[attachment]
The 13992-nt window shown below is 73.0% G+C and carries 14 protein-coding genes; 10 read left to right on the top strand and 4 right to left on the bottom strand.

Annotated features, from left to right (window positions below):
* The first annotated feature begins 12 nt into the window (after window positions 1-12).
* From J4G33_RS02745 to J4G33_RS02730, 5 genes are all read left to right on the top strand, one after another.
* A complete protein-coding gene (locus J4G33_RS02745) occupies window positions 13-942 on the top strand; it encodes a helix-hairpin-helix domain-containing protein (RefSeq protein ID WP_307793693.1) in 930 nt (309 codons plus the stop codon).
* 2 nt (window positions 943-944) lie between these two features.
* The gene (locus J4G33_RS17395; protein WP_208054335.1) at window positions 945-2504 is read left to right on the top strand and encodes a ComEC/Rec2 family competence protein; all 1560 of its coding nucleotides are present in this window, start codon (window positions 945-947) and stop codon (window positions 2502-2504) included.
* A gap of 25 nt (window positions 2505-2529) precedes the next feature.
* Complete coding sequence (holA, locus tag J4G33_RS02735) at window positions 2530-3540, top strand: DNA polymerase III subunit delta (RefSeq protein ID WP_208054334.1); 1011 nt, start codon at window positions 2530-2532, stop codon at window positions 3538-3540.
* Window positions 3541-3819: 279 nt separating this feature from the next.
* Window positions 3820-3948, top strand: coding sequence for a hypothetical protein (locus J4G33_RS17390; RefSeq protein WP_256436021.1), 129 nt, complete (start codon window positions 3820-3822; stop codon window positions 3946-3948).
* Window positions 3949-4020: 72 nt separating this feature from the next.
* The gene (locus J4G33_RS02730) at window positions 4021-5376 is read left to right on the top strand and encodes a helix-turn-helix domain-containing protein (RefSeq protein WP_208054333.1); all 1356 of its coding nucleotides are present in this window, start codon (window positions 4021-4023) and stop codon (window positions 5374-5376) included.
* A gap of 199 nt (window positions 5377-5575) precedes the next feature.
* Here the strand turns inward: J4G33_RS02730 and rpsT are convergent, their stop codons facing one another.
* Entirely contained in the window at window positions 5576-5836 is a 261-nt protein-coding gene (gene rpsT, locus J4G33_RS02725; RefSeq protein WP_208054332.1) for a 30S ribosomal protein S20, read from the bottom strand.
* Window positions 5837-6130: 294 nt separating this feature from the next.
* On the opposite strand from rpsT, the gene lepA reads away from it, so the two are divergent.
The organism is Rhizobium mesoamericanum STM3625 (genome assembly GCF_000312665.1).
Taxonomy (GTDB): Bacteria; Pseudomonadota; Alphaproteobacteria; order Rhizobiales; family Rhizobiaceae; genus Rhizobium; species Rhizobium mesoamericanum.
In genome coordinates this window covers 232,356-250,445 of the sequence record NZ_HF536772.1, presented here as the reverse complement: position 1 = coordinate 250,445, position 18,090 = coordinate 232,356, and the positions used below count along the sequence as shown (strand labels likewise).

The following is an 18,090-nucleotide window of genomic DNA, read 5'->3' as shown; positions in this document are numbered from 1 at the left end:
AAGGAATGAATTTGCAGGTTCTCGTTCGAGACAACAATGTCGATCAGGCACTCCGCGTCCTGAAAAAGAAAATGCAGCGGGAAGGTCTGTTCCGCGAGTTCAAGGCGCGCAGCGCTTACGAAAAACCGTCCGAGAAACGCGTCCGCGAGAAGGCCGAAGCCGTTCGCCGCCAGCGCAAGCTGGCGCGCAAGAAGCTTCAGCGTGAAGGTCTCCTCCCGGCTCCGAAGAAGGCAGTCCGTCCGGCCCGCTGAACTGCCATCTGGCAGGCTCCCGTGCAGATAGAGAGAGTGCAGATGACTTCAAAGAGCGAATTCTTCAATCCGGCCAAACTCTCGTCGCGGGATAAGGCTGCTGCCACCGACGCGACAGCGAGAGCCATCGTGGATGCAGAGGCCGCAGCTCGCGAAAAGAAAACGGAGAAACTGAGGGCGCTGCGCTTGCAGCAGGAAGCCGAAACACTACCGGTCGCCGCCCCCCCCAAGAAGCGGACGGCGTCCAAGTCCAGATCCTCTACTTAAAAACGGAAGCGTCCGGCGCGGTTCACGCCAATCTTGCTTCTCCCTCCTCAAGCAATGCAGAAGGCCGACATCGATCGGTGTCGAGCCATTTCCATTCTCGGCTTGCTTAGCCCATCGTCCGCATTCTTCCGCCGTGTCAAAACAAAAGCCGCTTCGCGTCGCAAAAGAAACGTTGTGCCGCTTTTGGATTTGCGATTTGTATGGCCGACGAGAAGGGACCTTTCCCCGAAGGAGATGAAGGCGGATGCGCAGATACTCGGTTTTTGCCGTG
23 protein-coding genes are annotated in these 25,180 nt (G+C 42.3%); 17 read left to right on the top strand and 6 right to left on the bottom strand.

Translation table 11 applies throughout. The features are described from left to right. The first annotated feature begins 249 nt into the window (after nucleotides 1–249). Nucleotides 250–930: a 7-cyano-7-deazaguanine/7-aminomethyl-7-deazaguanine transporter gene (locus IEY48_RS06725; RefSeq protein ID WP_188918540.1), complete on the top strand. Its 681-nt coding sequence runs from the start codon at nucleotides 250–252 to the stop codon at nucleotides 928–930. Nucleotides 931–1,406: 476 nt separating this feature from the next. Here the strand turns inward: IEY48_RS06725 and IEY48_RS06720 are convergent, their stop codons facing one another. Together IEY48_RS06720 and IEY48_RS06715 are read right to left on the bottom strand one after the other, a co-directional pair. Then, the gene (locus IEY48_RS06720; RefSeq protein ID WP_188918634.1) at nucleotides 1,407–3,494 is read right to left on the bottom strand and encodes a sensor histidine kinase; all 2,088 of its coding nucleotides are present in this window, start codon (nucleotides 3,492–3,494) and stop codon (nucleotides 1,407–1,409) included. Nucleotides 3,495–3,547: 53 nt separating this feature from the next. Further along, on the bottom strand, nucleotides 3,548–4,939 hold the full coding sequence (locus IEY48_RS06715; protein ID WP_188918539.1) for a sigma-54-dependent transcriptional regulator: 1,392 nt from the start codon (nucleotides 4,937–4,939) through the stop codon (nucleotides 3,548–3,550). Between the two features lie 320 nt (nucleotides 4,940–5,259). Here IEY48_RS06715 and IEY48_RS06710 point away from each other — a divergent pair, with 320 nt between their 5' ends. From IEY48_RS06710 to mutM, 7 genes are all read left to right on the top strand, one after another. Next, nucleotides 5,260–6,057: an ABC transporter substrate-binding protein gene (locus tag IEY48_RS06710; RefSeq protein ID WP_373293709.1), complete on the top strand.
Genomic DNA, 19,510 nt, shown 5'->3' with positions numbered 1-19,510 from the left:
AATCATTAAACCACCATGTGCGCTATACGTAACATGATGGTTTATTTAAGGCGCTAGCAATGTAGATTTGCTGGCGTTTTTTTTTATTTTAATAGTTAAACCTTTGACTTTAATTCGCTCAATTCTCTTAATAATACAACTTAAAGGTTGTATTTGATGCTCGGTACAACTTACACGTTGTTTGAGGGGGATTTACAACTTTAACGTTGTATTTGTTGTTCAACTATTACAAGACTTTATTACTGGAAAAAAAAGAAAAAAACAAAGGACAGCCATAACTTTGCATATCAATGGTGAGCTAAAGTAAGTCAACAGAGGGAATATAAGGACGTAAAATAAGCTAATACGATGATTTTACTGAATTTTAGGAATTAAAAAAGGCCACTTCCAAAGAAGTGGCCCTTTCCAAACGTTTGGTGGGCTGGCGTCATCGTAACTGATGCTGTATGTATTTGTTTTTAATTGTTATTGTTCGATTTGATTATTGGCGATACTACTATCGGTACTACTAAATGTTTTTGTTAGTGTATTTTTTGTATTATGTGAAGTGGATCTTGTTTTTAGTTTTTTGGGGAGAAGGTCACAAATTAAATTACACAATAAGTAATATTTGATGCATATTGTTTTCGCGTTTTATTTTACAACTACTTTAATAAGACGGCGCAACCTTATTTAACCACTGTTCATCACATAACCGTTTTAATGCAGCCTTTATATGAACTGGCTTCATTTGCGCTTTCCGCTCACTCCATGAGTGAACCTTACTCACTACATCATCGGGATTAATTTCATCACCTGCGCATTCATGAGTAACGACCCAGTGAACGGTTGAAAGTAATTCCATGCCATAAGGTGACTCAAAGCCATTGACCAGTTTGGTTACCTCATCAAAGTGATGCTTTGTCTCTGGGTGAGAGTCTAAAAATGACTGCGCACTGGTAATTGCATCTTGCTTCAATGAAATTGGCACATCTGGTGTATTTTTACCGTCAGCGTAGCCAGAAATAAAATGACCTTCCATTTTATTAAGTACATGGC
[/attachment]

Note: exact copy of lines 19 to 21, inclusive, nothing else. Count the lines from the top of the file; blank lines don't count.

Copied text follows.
The organism is Rhizobium mesoamericanum STM3625 (genome assembly GCF_000312665.1).
Taxonomy (GTDB): Bacteria; Pseudomonadota; Alphaproteobacteria; order Rhizobiales; family Rhizobiaceae; genus Rhizobium; species Rhizobium mesoamericanum.
In genome coordinates this window covers 232,356-250,445 of the sequence record NZ_HF536772.1, presented here as the reverse complement: position 1 = coordinate 250,445, position 18,090 = coordinate 232,356, and the positions used below count along the sequence as shown (strand labels likewise).